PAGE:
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Robert Valencia stands beside a painting of his late brother, Warren Valencia, in Longmont on Wednesday. Warren was a doctor who practiced in Longmont for 47 years. (Matthew Jonas/Staff Photographer)
Robert Valencia stands beside a painting of his late brother, Warren Valencia, in Longmont on Wednesday. Warren was a doctor who practiced in Longmont for 47 years. (Matthew Jonas/Staff Photographer)
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Editor’s note: The article has been updated to reflect the number of active patients that Dr. Warren Valencia had.

Being a physician was Dr. Warren Valencia’s life, not just a job.

In his 47 years of practice in Longmont, Valencia left an impact on those he treated. Patients and staff who knew him said Valencia’s compassion and dedication to preventative care saved lives and improved its quality for others.

Valencia, 73, died of natural causes at his Longmont home on Sept. 1. Valencia, an internal medicine specialist, ran a family practice called Dr. Warren Valencia, PC, located at 2030 Mountain View Ave.

Robert Valencia, 65, of Grapevine, Texas, is Valencia’s younger brother. Robert Valencia said his brother’s greatest legacy throughout his lifetime was his care for his patients.

“Some of his patients were with him for over 40 years,” Valencia said. “He was stubborn. He was proud. He was smart, and he was dedicated. He was a good doctor. Being a physician was his entire life. He never had a strong personal life, no personal family, no children.”

Warren Valencia’s practice partnered with Centura Health. After his death, Centura Health-Longmont United Hospital released a statement.

“Dr. Warren Valencia was a wonderful, dedicated health provider and we were honored to partner with him to care for this community,” the statement read. “He will be greatly missed and we at LUH want to express our deepest condolences to his friends and family.”

Warren Valencia grew up in Huntington, Long Island. Robert Valencia said he and his brother were inseparable as kids. His older brother always looked after him and frequently took him to see the New York Yankees play baseball. Sports, Robert Valencia said, were his brother’s passion outside work. He was a fan of the Broncos and the Denver Nuggets.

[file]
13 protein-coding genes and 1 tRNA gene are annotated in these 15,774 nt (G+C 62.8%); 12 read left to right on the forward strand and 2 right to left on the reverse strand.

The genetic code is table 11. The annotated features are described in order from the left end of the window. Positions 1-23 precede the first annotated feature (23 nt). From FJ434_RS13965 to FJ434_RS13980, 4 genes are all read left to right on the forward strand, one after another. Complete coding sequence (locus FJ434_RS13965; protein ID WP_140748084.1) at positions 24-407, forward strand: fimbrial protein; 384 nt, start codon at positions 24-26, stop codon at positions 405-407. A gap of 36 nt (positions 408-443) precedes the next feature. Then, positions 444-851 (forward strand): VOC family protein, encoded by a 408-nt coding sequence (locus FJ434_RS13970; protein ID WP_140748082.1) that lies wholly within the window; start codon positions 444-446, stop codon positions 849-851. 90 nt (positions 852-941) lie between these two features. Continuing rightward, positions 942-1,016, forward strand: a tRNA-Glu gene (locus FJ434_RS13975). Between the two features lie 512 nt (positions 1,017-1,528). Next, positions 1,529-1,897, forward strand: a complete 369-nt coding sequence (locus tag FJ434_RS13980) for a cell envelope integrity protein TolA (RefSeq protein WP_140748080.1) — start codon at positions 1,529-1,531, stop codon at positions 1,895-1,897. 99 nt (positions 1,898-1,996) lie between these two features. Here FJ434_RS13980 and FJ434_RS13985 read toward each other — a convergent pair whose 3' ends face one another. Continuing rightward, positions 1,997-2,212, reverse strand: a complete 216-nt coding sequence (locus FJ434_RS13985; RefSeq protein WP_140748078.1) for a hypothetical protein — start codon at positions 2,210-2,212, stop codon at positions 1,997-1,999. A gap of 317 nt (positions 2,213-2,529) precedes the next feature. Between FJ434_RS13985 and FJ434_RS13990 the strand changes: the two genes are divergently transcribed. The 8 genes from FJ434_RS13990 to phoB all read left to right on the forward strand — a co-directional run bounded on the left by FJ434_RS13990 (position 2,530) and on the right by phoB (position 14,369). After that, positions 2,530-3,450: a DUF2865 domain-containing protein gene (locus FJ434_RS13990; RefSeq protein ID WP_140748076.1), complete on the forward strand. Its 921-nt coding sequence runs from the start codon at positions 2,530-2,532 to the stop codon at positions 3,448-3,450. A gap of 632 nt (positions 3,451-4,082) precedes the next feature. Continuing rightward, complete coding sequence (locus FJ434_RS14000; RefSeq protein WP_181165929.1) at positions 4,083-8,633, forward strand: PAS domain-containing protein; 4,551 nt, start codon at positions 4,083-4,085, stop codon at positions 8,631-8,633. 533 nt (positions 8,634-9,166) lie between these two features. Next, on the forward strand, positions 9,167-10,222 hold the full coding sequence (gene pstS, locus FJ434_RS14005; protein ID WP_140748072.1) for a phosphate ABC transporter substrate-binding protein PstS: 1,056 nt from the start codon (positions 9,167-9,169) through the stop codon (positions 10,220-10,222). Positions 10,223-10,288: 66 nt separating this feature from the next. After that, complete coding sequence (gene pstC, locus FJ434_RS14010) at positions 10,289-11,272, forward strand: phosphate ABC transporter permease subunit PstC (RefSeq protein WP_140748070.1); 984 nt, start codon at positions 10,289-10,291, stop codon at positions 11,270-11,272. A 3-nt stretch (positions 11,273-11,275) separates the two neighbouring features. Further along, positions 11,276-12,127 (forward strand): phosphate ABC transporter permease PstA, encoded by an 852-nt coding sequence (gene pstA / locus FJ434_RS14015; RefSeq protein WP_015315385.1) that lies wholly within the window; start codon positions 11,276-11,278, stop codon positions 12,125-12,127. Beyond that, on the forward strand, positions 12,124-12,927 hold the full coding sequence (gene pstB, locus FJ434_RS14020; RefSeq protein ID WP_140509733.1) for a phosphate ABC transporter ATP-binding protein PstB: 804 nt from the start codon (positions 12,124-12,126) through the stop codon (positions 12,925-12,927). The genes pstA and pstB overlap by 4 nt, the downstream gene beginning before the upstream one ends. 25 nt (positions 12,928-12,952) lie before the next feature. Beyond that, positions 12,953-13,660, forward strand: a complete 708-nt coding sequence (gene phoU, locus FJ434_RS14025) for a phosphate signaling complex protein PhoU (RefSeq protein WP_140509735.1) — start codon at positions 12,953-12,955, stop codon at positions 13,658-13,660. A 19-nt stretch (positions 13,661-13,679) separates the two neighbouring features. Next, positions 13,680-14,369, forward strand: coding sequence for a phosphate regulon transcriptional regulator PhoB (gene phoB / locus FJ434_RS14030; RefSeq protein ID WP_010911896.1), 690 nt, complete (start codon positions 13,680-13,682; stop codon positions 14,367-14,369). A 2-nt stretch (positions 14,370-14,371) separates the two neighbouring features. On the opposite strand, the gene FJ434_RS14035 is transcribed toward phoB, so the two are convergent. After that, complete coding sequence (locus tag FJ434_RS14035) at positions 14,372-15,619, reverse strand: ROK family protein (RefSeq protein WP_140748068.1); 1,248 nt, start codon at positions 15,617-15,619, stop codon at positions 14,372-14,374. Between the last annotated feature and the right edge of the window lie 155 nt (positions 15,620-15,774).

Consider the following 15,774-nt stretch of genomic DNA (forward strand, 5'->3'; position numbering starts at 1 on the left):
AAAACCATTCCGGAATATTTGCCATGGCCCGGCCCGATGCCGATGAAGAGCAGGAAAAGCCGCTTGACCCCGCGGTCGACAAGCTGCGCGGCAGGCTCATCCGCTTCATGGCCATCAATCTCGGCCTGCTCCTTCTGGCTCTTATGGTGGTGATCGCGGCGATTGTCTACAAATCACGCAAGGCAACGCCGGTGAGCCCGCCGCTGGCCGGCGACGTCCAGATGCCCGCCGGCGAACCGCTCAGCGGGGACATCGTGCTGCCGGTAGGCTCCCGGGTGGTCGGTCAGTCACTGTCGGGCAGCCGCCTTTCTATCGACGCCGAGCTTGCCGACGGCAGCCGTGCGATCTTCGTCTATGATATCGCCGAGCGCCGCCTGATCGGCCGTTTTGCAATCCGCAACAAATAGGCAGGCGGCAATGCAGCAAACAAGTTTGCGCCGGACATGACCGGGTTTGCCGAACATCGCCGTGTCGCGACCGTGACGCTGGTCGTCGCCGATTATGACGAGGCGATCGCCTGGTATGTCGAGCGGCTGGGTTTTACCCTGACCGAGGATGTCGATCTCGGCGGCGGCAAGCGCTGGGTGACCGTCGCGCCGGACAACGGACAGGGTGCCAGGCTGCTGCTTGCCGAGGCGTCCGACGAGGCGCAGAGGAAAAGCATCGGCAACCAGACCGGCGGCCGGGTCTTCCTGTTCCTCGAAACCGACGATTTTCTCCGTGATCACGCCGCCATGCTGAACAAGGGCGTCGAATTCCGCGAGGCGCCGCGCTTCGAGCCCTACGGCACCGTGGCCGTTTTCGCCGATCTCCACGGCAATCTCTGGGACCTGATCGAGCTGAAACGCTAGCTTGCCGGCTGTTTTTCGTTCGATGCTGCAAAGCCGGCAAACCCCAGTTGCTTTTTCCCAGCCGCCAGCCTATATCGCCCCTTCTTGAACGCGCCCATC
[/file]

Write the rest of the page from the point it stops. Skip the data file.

Robert Valencia said that as a kid, his brother always dreamed of being a physician. He described his brother as a person who cared more for others than himself.

Warren Valencia graduated from medical school in the 1970s in Brooklyn, N.Y. and moved to Colorado in 1976. An outdoor enthusiast, who loved camping, hiking, cycling and running, his older brother always had a dream to “go west,” and Colorado offered him plenty of avenues to explore his hobbies, Robert Valencia said.

Patients often saw Valencia taking an after-work jog. His route included running through downtown to Airport Road. Robert Valencia joined him on a few of those runs when visiting Colorado.

He said his brother had strong principles when it came to caring for his patients.

“He didn’t believe in over-medicating his patients,” Robert Valencia said. “He tried to get them into healthier lifestyles, which he was quite good at.”

Longtime patient Jack Conway, of Hygiene, was a patient of Warren Valencia’s for 45 years. After being treated for Type 2 diabetes for 30 years, Conway said he is no longer a diabetic. He said it was Valencia’s knowledge and compassion that motivated him to be a patient for so long.

“I just liked the man. He seemed like he was very bright, very smart and a very caring person,” Conway said. “He was very thorough and very objective. He was an opinionated man with a really good soul.”

Conway’s wife, Julie, was also a patient of Valencia’s for 45 years.

“Besides the fact that he really cared for all his patients, he was tenacious in getting to the crux of a problem,” she said. “He wouldn’t quit until he found out what was going on.”

Jean Housepian, a nurse practitioner, had worked for Valencia’s practice for 17 years. Valencia treated thousands of patients in his 47 years, she said.  According to Housepian, he had about 2,200 active patients before his death.

Housepian saw the connection Valencia had with his patients.

“He enjoyed helping people get the most out of their life through managing their medical illnesses,” Housepian said. “Every person was a unique person to him. He was a great listener and really took time to customize what people needed. He was very stubborn on the one hand, but he would work with people to try to get them to understand why he wanted to do what he wanted to do.”

Valencia was “ahead of everyone else” in practices to treat diabetes and hypertension, Housepian said. He had a genuine thirst for knowledge, Housepian said, and was always reading medical journals.

“There were many times someone would walk in with some symptom and he would either know something was wrong — he would laser in on that or he would know some obscure fact in medicine and he would follow through,” Housepian said. “He was a great diagnostician.”

Robert Valencia said he is working to find someone to take over his brother’s practice. A prospective new owner has been in communication with him, but details were still too preliminary to share.

Warren Valencia’s inurnment took place Wednesday at Foothills Gardens of Memory in Longmont, according to one his obituaries.

Valencia had once remarked that he felt most like himself with a stethoscope around his neck — an image that those who knew him will remember him by, alongside his knowledge for the field and compassion for his patients.

The doctor’s absence is one that will be noticed.

“I’m going to miss him quite a bit,” Robert Valencia said.

Julie Conway echoed the sentiment.

“We are going to miss him terribly,” she said. “You will never find a doctor (like him) that will give you the kind of time he did.”

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